The response to mad cow disease, more properly called bovine spongiform encephalopathy (BSE), is even more absurd. BSE appears to be one of a group of related pathological conditions that may be caused by prions that appear to be protein molecules capable of self-replication. Other diseases in this category are scrapie in sheep and both kuru and Creutzfeldt-Jakob disease in humans. Such pathological conditions impact the central nervous system (CNS) and gradually destroy the brain. The damage to the CNS is what produces the symptoms that have disrespectfully led to this condition being designated with the term mad cow. A far better and more accurate term would be acutely distressed cow. These apparently prion-based conditions are not directly communicable and can only be passed through consumption of CNS tissue including brain and spinal cord. The only reason these conditions appeared to spread in the United States and England is because slaughterhouses in those countries use “wastes” remaining after butchering to be ground up and added to cattle feed as a protein supplement.

In humans it is obvious that only through consuming CNS material can humans become infected. Outbreaks of kuru in New Guinea are clearly related to the cultural tradition of consuming the brains of other humans as part of a cannibalistic tradition. In England, BSE-type syndromes have shown up in humans who consumed low-grade commercial hamburgers. It seems obvious that banning the use of the waste products of slaughterhouses in both hamburger for human consumption and in cattle feed could stop any possible outbreak, yet commercial pressures have slowed or prevented such moves. Still, the total number of BSE human victims numbers less than twenty, and there is little likelihood of an outbreak or of a human contracting BSE through eating regular beef in the form of roasts or steaks.

Hanta virus is a rodent-borne viral pathogen. There is actually an entire class of Hanta-like viruses in a variety of murid rodents. The one described as Hanta virus appears to have only one species—deer mice, or Peromyscus maniculatus—as its primary host; it does not appear to cause significant health problems in deer mice. In humans, however, this virus causes pneumonia-like symptoms that result in death about 50 percent of the time. This disease is well-known to indigenous peoples of the American Southwest and may be one of the reasons that traditional Dine (Navajo) people destroy a hogan after a person has died in it. In recent years this disease has caused a minor panic in the United States because deer mice are a widespread, common rodent. Hanta does not appear to be transmissible among humans, so it is unlikely to ever become a true epidemic. The number of recorded cases in the United States is less than two hundred since the Center for Disease Control (CDC) has been keeping records.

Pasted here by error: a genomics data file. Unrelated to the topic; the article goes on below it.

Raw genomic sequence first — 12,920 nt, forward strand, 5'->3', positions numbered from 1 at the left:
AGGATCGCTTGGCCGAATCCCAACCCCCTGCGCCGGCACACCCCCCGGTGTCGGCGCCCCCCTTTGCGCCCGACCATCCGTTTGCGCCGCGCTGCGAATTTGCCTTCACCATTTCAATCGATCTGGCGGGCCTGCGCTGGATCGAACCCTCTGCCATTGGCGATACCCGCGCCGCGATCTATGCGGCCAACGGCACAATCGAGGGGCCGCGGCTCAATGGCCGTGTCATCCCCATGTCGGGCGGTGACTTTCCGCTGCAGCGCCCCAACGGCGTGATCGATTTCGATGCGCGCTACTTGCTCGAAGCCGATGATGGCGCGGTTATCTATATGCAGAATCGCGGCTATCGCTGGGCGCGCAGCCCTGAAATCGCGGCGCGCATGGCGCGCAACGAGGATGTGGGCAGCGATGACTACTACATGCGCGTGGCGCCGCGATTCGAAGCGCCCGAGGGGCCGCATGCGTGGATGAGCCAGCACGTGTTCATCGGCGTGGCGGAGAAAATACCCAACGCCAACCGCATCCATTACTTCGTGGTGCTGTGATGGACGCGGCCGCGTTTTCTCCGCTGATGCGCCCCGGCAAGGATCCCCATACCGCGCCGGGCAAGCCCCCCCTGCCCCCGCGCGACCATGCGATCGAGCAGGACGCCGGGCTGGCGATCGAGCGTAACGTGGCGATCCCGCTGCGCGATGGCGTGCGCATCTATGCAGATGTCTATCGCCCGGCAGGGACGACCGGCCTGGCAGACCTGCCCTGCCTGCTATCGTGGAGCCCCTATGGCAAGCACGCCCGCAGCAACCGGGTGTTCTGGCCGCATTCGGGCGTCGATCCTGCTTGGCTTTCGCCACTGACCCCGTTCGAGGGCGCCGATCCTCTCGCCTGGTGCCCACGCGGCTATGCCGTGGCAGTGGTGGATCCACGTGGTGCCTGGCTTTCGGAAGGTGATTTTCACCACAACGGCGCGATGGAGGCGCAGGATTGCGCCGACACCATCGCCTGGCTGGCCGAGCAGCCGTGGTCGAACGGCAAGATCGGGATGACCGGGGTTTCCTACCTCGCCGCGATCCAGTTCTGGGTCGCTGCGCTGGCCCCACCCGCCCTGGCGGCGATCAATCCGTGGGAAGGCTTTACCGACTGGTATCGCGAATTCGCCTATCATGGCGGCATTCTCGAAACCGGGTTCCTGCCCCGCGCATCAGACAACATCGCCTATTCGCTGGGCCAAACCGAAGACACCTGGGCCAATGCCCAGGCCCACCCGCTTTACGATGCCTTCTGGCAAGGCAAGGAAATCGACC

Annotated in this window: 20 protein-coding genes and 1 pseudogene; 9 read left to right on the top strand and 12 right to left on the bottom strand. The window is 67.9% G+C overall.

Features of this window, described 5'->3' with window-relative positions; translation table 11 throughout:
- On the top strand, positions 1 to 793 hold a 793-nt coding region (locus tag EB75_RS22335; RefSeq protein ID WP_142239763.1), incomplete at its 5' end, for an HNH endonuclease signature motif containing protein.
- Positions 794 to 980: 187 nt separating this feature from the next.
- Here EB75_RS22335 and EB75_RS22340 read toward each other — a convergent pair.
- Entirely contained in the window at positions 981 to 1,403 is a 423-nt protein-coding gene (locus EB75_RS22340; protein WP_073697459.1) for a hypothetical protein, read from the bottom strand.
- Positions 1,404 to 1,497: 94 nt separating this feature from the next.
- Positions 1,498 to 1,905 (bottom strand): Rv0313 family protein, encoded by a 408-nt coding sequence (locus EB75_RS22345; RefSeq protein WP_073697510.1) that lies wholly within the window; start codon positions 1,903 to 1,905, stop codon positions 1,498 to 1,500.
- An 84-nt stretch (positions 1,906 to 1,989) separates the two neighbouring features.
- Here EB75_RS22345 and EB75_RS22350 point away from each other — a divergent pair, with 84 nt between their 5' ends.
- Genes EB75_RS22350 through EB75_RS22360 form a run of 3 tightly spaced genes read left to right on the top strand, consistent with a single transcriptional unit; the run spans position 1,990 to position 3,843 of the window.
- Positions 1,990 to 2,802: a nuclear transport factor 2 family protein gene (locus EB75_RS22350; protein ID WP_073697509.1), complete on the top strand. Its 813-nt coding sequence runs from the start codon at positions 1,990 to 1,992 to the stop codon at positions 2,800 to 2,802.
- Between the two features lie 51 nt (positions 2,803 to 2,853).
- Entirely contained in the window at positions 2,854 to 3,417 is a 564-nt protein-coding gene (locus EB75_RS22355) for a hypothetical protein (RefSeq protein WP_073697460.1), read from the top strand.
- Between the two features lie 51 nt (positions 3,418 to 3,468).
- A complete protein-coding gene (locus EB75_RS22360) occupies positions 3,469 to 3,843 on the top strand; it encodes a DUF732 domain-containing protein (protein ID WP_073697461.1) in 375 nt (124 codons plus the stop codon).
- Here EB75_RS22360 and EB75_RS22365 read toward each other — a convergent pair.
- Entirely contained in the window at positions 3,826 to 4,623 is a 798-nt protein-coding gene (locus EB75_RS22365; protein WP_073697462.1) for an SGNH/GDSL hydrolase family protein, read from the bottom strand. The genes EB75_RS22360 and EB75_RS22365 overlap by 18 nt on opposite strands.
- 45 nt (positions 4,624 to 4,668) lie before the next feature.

The major environmental and health-related problems in humans result primarily from close association with domestic animals. This continued proximity has allowed several diseases to jump from their ungulate or avian hosts and cross the species barrier into humans.

Bibliography:

  1. Cockburn, A. (1967). Infectious diseases: Their evolution and eradication. Springfield, IL: Thomas Press.
  2. Crosby, A. (1972). The Columbian exchange: Biological and cultural consequences of 1492. Westport, CT: Greenwood Press.
  3. Diamond, J. (1997). Guns, germs, and steel. New York: W. W. Norton & Co.
  4. Dobyns, H.. (1983). Their numbers become thinned. Knoxville: University of Tennessee Press.
  5. Gottfried, R. (1983). The black death: Natural and human disaster in medieval Europe. London: Robert Hale.
  6. Martin, C. (1978). Keepers of the game: Indian-animal relationships and the fur trade. Berkeley: University of California Press.
  7. Sale, K. (1991). The conquest of paradise. New York: Alfred Knopf.